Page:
Amendment To Delaware Supreme Court Rule 42 Regarding Interlocutory Appeals

Posted in Delaware Supreme Court

The Delaware Supreme Court has amended Rule 42 regarding Interlocutory Appeals.  In fact, the Rule, Comment and Official Form L have been stricken in their entirety and a new Rule, Comment and Form adopted. The amendments, which may be viewed here, become effective May 15, 2015.

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Leslie Spoltore is a Partner with the law firm Fox Rothschild LLP.  Leslie practices in Fox Rothschild’s Wilmington, Delaware office.  You can reach Leslie at (302) 622-4203, or lspoltore@foxrothschild.com.

Finding of Dependency In An Alimony Analysis May Not Be Based on Speculation

Posted in Alimony, Delaware Family Court, Delaware Supreme Court, Family Law

The case of Smart v. Smart, Del. Supr. No. 433, 2014, April 6, 2015, presented several issues on appeal including a challenge to the Family Court’s determination that Ms. Smart is dependent and therefore entitled to alimony.

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The Trial

As the proponent of a claim for alimony it was Ms. Smart’s burden to prove her dependency – her inability to support herself through appropriate employment (or other resources).  At the hearing Ms. Smart was employed as a part-time sales clerk earning $9,000 per year.  In support of her claim for alimony, Ms. Smart testified that she suffered from chronic back pain due to a prior car accident.  She also testified that she had been diagnosed with PTSD and ADHD, though she was not treating these conditions due to the expense associated with treatment.  Ms. Smart did not provide any documentation regarding her diagnosis and she did not present the testimony of a medical professional.  When asked if her medical issues impacted her ability to work, Ms. Smart testified, “I don’t allow it to, no.  No, I go no matter what, so no it does not.”  Id. at 7.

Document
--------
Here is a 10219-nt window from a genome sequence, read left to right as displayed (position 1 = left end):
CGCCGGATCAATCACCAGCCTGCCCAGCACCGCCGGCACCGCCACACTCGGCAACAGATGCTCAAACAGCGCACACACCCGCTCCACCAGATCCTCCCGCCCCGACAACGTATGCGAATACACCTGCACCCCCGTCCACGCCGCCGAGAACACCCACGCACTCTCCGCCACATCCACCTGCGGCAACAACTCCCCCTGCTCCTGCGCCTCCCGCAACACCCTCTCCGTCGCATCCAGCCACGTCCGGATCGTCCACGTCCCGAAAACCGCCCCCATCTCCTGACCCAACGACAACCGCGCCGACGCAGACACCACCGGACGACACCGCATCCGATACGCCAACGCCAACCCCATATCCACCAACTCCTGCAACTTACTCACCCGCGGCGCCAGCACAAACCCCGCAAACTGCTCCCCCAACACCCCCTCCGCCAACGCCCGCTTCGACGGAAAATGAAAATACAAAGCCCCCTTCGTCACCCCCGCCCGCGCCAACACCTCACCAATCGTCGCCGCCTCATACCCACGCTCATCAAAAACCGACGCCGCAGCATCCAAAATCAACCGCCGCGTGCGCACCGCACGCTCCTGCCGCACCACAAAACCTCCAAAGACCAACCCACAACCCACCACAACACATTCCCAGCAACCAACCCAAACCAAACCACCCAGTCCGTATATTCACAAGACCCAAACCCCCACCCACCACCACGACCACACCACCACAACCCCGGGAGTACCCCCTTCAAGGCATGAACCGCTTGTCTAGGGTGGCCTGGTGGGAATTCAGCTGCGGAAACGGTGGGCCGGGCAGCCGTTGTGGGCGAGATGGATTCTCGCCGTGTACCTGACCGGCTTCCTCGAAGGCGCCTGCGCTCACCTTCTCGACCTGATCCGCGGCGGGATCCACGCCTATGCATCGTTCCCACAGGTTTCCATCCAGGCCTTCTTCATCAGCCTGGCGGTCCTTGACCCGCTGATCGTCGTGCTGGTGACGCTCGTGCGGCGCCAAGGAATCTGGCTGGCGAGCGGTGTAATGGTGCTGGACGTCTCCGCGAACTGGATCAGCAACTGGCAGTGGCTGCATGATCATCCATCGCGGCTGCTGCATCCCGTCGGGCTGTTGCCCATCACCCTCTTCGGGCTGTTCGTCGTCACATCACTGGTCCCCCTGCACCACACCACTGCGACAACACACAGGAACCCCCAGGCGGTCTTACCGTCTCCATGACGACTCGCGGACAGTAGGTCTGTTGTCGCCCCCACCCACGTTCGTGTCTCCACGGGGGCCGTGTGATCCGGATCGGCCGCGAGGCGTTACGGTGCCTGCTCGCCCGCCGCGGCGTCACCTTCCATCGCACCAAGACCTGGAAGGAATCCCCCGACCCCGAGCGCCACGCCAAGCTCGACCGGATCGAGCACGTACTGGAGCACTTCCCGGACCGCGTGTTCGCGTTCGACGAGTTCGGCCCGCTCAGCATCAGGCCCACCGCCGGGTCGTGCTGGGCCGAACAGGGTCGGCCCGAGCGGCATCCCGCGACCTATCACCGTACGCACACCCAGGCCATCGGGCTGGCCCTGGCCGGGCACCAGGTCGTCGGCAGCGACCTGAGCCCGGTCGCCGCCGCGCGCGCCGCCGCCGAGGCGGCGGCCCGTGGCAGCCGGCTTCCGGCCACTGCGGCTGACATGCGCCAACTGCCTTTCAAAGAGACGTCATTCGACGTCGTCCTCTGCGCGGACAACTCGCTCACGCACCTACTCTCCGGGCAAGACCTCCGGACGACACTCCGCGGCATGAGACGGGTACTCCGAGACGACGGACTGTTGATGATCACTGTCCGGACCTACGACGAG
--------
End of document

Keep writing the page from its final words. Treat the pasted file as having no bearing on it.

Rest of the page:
Arguing against the claim, Mr. Smart testified that he was aware of her back issue, but did not know anything regarding the other diagnosis.  He asserted that Ms. Smart is capable of earning more than her part-time work provided.

Ultimately, the Family Court concluded that Ms. Smart was in fact dependent.  In reaching this conclusion, the Court found that, “While the testimony on [her] mental health was not as complete as it could have been, [the Family Court is] satisfied that [her] current untreated mental health issues are a factor in her not being able to be more gainfully employed.” Id. at 9.  Having found Ms. Smart to be dependent, the Court ordered Mr. Smart to pay alimony of $1,055 per month.

The Appeal

In his appeal to the Delaware Supreme Court, Ms. Smart argued the Family Court erred in finding Ms. Smart to be dependent because Ms. Smart did not meet her burden of proving that she is unable to maintain full-time employment.  The Supreme Court agreed that the evidence in the record was insufficient to support the Family Court’s finding.  Specifically, the Supreme Court held that “[a]n award of alimony may not be based on speculation or conjecture” and concluded that [a]lthough [Ms. Smart] may indeed be dependent on [Mr. Smart] for support, we find the Family Court’s conclusion that [Ms. Smart’s] ‘mental health issues pose an obstacle to her obtaining … full-time employment’ to be unsupported by the record.”  Id. at 11.  The case has been remanded to the Family Court for further proceedings.

The decision may be found here.

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Leslie Spoltore is a Partner with the law firm Fox Rothschild LLP.  Leslie practices in Fox Rothschild’s Wilmington, Delaware office.  You can reach Leslie at (302) 622-4203, or lspoltore@foxrothschild.com.

 

 

New Amendments To The Family Court Rules Of Civil Procedure

Posted in Civil Procedure, Delaware Family Court